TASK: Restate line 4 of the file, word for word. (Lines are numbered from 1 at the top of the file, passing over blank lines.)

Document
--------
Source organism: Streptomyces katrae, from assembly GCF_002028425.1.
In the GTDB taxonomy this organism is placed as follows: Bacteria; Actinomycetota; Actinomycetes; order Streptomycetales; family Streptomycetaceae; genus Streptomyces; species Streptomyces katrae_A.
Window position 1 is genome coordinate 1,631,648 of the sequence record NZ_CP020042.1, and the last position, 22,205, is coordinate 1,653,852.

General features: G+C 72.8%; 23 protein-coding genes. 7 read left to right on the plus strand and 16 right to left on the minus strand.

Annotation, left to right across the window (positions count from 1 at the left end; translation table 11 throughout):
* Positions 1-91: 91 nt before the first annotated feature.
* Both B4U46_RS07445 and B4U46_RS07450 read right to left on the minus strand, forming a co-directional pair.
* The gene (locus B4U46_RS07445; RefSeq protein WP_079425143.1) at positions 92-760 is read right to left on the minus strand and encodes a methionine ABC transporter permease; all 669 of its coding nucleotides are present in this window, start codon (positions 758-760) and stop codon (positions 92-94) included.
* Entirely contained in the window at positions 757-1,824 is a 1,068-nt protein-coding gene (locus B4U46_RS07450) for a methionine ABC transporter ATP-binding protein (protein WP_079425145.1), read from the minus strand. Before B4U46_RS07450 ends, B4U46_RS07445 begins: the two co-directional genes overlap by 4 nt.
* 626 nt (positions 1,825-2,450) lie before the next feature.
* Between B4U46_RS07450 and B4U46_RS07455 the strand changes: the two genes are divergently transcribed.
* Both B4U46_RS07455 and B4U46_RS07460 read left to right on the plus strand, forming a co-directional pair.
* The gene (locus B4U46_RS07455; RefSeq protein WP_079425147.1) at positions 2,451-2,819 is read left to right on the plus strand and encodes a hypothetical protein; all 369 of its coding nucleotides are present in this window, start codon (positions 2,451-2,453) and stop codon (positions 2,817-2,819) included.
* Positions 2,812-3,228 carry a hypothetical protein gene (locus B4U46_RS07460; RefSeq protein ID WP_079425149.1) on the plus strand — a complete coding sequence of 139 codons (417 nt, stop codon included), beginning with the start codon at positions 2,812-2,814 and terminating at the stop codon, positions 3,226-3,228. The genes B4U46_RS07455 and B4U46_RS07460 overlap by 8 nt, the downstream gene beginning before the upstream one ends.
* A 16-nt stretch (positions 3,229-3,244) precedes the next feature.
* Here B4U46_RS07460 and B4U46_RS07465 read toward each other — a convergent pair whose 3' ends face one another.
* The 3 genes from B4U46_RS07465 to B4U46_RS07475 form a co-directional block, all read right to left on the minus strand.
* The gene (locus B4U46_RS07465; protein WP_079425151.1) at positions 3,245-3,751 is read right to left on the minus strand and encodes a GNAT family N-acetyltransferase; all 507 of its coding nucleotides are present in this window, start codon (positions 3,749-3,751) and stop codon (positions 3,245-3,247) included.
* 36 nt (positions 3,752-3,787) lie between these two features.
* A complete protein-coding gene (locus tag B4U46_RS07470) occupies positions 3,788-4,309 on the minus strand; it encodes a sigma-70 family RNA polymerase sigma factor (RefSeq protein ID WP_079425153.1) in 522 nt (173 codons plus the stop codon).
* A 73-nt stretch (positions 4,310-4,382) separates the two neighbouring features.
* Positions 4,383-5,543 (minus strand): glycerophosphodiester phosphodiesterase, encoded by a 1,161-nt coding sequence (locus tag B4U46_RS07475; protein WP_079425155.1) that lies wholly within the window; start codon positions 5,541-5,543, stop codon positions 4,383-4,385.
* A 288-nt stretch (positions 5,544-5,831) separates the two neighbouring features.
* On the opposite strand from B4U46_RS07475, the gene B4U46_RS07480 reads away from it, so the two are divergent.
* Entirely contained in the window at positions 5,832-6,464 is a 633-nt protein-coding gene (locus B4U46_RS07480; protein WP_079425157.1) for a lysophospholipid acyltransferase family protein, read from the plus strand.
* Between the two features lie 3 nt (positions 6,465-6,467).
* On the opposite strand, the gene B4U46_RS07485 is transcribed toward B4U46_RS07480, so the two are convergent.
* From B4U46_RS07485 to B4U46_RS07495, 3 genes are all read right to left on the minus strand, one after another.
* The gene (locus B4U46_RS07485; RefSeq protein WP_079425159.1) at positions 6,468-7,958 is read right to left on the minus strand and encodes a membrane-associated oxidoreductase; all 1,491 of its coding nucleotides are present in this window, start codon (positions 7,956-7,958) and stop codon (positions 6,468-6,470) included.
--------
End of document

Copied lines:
General features: G+C 72.8%; 23 protein-coding genes. 7 read left to right on the plus strand and 16 right to left on the minus strand.